On November 2nd, 2019, Northrop Grumman performed a spaceflight first, and launched an oven aboard their Cygnus Cargo Ship on a resupply mission to the International Space Station for NASA. The spacecraft contained just over 3,700 kg of scientific experiments, vehicle hardware, and crew supplies, along with a variety of other important space stuff.
But included on this flight was a space first. An oven. And not just any oven, but a custom zero g oven developed by Nanoracks, a leading provider of commercial access to space, that will be used to bake the first food in space – the DoubleTree chocolate chip cookie.
So today, I thought we should do a history of space food, figure out why we haven’t ever baked anything in space before, and learn from the experts on how DoubleTree by Hilton, the sponsor of this article, will actually bake their cookies on the International Space Station.
Space food has been around since the dawn of human spaceflight which began with the first human in space, Yuri Gagarin. Throughout most of the early ’60s, the Mercury, Vostok, Voskhod, and early Soyuz programs stuck with ‘baby food,’ which was unanimously considered to be awful. The initial U.S. crewed missions didn’t bother with in-flight snacks due to their short, suborbital flights lasting approximately 15 minutes. However, space food became more of a necessity once orbital flights began.
The first U.S. astronaut to reach orbit, John Glenn, spent 5 hours in space and ate applesauce, puréed beef, and vegetables; however, he opted to avoid eating spaghetti in a tube (which we can only imagine tastes about as appealing as it sounds). Likewise, the Soviet cosmonauts ate from simplistic, toothpaste-like tubes that contained pureed meat and chocolate sauce.
It wasn’t until the United States Gemini program that space food became more extravagant. The first crewed launch of the Gemini program, Gemini 3, presented an opportunity for NASA to try out their new menu. This novel menu included a variety of foods such as shrimp cocktail, chicken, vegetables, toast squares, butterscotch pudding, and apple juice. All of which were either dehydrated or covered in gelatin coatings. NASA was excited to study the astronauts’ health, and gain feedback on their newly developed menu. Therefore, you can imagine their shock when they discovered that the pilot, John Young, had smuggled a contraband corned beef sandwich aboard and offered it to Commander Grissom, and by doing so, created a small scandal. Grissom took one bite of the sandwich and immediately stowed it away, as crumbs began to float around the cabin (which is considered to be dangerous, as crumbs can interfere with critical equipment and pose a risk if aspirated). Young’s nefarious deed resulted in a comical congressional hearing, and a prompt slapping of both Grissom and Young’s wrists. Young reminisces upon the outcome of these events in his 2012 memoir, aptly named “Forever Young.”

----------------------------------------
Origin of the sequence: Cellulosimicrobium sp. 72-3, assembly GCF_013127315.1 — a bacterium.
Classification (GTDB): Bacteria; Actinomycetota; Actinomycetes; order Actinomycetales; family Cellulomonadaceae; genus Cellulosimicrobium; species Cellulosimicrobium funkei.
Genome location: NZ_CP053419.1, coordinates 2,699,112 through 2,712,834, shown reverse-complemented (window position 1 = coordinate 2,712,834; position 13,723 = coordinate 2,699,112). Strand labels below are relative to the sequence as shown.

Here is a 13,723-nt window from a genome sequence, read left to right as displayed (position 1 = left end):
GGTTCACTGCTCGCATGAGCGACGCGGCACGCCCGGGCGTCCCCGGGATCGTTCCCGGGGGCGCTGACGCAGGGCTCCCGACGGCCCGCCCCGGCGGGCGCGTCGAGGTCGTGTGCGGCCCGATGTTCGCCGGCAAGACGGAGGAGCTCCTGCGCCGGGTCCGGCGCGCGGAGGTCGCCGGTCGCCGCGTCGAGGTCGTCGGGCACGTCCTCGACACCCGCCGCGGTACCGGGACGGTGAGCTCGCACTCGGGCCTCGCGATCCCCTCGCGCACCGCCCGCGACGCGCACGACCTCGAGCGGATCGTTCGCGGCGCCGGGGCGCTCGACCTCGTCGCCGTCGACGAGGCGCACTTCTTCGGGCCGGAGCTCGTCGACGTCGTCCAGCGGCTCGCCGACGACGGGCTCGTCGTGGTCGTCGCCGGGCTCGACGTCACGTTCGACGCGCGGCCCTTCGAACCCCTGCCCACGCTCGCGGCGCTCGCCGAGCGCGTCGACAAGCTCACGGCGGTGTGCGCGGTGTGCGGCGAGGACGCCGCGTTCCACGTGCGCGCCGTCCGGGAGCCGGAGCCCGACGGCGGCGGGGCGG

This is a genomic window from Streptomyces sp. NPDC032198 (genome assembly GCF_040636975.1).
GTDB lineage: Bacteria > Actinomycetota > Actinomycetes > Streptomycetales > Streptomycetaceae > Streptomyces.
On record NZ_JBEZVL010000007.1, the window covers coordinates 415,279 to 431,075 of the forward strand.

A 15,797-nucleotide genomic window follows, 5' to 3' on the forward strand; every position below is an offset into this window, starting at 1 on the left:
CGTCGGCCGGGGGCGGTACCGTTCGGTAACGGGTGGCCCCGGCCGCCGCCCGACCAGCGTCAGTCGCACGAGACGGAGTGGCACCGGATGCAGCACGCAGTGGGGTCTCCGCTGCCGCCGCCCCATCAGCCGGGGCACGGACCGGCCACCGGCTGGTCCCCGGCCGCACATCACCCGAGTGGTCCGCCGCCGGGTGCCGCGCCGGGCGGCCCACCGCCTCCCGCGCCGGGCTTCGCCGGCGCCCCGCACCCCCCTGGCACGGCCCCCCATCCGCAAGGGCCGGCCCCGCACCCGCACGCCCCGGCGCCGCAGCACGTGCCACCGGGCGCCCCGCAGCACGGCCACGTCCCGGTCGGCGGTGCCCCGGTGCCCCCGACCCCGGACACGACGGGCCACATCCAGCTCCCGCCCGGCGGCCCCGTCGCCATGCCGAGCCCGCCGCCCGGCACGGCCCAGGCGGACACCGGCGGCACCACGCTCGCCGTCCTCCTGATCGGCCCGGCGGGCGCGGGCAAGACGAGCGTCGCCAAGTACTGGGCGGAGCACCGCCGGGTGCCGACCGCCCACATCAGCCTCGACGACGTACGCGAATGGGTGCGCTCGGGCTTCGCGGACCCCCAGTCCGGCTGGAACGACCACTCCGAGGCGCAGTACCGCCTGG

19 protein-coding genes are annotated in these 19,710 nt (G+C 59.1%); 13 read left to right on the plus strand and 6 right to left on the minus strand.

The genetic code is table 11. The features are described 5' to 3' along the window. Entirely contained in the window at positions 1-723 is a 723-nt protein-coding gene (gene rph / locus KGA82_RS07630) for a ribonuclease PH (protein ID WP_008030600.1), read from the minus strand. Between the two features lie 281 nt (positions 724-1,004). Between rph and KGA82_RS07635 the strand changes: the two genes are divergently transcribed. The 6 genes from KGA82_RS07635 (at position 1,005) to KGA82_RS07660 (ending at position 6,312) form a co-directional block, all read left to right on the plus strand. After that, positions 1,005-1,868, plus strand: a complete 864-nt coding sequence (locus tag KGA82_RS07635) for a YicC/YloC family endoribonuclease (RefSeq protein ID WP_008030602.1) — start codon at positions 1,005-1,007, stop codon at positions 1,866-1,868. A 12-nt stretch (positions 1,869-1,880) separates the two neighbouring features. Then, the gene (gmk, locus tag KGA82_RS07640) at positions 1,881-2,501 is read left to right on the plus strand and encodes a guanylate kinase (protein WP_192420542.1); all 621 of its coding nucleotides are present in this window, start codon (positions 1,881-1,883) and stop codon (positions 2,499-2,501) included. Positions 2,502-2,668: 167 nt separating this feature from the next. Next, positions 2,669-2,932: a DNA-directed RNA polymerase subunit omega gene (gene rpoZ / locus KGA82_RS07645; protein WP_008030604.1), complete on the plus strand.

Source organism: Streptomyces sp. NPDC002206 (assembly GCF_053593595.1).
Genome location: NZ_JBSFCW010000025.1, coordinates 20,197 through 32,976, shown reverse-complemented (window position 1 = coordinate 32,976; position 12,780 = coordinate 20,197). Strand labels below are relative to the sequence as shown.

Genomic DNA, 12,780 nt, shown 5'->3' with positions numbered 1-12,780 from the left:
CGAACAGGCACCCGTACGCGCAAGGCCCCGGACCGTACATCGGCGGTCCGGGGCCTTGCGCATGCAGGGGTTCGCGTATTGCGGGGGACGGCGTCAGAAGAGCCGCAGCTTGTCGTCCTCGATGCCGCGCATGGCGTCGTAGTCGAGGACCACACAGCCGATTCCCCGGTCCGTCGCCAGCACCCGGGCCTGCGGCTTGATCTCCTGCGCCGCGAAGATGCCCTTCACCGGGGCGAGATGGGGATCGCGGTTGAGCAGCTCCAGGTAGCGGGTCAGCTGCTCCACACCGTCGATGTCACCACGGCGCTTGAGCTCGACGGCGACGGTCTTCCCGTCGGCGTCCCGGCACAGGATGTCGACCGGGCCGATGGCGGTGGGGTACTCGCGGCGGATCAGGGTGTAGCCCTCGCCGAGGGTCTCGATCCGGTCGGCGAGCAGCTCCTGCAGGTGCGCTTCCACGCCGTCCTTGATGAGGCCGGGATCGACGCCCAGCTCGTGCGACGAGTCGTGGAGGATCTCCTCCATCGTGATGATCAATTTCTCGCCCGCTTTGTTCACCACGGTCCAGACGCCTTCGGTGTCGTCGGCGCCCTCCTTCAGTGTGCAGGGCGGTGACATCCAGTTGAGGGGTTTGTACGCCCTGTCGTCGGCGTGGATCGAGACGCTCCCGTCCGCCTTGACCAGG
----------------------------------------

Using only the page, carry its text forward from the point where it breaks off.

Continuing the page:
With the Apollo program, NASA iterated on its food offerings in order to make them more appealing, appetizing, and nutritious. They introduced hot water for re-hydrating freeze-dried foods, and developed something known as a spoon-bowl, which enabled more normal eating practices in micro-gravity. During this time, the Apollo-Soyuz mission was conducted, which famously saw the two Cold War rivals unify over a common goal of human spaceflight. The Soyuz 19 crew exchanged food such as canned beef tongue, riga bread, and tubes of beet soup, along with caviar. The beet soup was even labeled as Vodka as a joke to the unsuspecting American crew! This historic joint mission presented a unique opportunity for the astronauts to flavor each other’s food, culture, and get a glimpse of what life was like on the other side of the Iron Curtain.
Furthermore, the Skylab program had a larger living area that could facilitate a refrigerator and a freezer. The inclusion of which allowed for new menu items such as butter cookies, lobster newberg, fresh bread (it should be noted, the fresh bread wasn’t freshly baked bread, simply not freeze-dried), and even ice cream. These advancements mainly carried over to the International Space Station. The Space Shuttle program introduced what, to some extent, may be considered an oven, however, it was only capable of heating up to temperatures of 82 degrees Celsius. It was subsequently more of a food warmer than an oven.
For the most part, the way food was prepared on the Shuttle is the same as how it is currently done on the International Space Station. Perishables such as food don’t last very long, and therefore, the ISS is replenished by resupply vehicles every few months that deliver experiments and supplies, along with some other surprises! For instance, in 2015, the Italian Space Agency delivered an espresso machine to the ISS, astutely named ISSPresso, which enabled astronauts to brew their espressos in orbit. Sadly, the “Coffee in Space” mission ended in 2017.
To understand precisely where this new oven will be installed on the International Space Station, I spoke with the Senior Associate Program Scientist for the International Space Station U.S. National Laboratory (a lengthy title), Liz Warren.